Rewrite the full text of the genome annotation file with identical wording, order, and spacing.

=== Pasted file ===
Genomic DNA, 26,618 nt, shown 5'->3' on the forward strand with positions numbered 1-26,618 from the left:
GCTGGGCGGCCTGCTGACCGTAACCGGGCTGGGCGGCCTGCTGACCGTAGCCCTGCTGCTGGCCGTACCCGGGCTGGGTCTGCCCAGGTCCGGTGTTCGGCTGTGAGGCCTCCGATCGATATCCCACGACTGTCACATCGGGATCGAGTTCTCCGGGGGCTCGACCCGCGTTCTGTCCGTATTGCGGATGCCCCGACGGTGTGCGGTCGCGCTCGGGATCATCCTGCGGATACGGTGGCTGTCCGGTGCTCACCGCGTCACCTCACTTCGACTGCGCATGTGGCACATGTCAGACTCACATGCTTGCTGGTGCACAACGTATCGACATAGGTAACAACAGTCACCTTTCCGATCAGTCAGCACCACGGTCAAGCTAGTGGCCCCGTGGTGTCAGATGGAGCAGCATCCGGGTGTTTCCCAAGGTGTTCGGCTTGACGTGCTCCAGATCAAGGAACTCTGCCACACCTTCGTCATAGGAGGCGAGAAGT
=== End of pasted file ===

Genomic DNA, 26,618 nt, shown 5'->3' on the forward strand with positions numbered 1-26,618 from the left:
GCTGGGCGGCCTGCTGACCGTAACCGGGCTGGGCGGCCTGCTGACCGTAGCCCTGCTGCTGGCCGTACCCGGGCTGGGTCTGCCCAGGTCCGGTGTTCGGCTGTGAGGCCTCCGATCGATATCCCACGACTGTCACATCGGGATCGAGTTCTCCGGGGGCTCGACCCGCGTTCTGTCCGTATTGCGGATGCCCCGACGGTGTGCGGTCGCGCTCGGGATCATCCTGCGGATACGGTGGCTGTCCGGTGCTCACCGCGTCACCTCACTTCGACTGCGCATGTGGCACATGTCAGACTCACATGCTTGCTGGTGCACAACGTATCGACATAGGTAACAACAGTCACCTTTCCGATCAGTCAGCACCACGGTCAAGCTAGTGGCCCCGTGGTGTCAGATGGAGCAGCATCCGGGTGTTTCCCAAGGTGTTCGGCTTGACGTGCTCCAGATCAAGGAACTCTGCCACACCTTCGTCATAGGAGGCGAGAAGT